Jiang, Huiping and Lyubarsky, Arkady and Dodd, Robert and Vardi, Noga and Pugh, Edward and Baylor, Denis and Simon, Melvin I. and Wu, Dianqing (1996) Phospholipase C beta 4 is involved in modulating the visual response in mice. Proceedings of the National Academy of Sciences of the United States of America, 93 (25). pp. 14598-14601. ISSN 0027-8424. http://resolver.caltech.edu/CaltechAUTHORS:JIApnas96
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Expression of G protein-regulated phospholipase C (PLC) beta 4 in the retina, lateral geniculate nucleus, and superior colliculus implies that PLC beta 4 may play a role in the mammalian visual process. A mouse line that lacks PLC beta 4 was generated and the physiological significance of PLC beta 4 in murine visual function was investigated. Behavioral tests using a shuttle box demonstrated that the mice lacking PLC beta 4 were impaired in their visual processing abilities, whereas they showed no deficit in their auditory abilities. In addition, the PLC beta 4-null mice showed 4-fold reduction in the maximal amplitude of the rod a- and b-wave components of their electroretinograms relative to their littermate controls. However, recording from single rod photoreceptors did not reveal any significant differences between the PLC beta 4-null and wild-type littermates, nor were there any apparent differences in retinas examined with light microscopy. While the behavioral and electroretinographic results indicate that PLC beta 4 plays a significant role in mammalian visual signal processing, isolated rod recording shows little or no apparent deficit, suggesting that the effect of PLC beta 4 deficiency on the rod signaling pathway occurs at some stage after the initial phototransduction cascade and may require cell-cell interactions between rods and other retinal cells.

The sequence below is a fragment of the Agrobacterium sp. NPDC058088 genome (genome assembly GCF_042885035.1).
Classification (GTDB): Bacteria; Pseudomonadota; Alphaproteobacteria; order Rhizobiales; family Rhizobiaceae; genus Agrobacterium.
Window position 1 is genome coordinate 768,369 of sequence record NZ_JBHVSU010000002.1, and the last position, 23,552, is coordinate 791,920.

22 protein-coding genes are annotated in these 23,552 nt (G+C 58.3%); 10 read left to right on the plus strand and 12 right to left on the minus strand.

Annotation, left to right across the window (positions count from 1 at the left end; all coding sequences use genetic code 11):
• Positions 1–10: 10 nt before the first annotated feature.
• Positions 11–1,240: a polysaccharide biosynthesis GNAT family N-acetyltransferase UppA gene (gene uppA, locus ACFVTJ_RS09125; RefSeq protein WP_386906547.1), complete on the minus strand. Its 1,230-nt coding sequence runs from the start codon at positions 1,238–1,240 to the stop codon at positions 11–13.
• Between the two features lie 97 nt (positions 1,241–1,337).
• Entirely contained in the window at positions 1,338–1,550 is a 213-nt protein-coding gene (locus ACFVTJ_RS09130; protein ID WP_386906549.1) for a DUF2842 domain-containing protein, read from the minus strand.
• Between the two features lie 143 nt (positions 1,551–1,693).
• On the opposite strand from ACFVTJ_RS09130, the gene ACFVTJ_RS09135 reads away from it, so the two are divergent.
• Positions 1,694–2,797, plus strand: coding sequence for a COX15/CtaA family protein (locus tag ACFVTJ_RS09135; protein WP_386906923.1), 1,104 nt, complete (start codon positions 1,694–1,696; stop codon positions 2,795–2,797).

|Additional Information:||Copyright © 1996 by the National Academy of Sciences Contributed by Melvin I. Simon, October 7, 1996 We thank Yanping Wu, Jeannie Chen, Jun Xu, Jason Chen, and Shirley Pease for their generous help. This work is supported by grants from the National Institutes of Health to M.I.S. (AG 12288) and to D.W. (GM 53162). The publication costs of this article were defrayed in part by page charge payment. This article must therefore be hereby marked "advertisement" in accordance with 18 U.S.C. §1734 solely to indicate this fact.|
|Subject Keywords:||animal behavior, vision, transgenic mice, retinal function, visual response|
|Usage Policy:||No commercial reproduction, distribution, display or performance rights in this work are provided.|
|Deposited By:||Archive Administrator|
|Deposited On:||30 Sep 2005|
|Last Modified:||26 Dec 2012 08:41|
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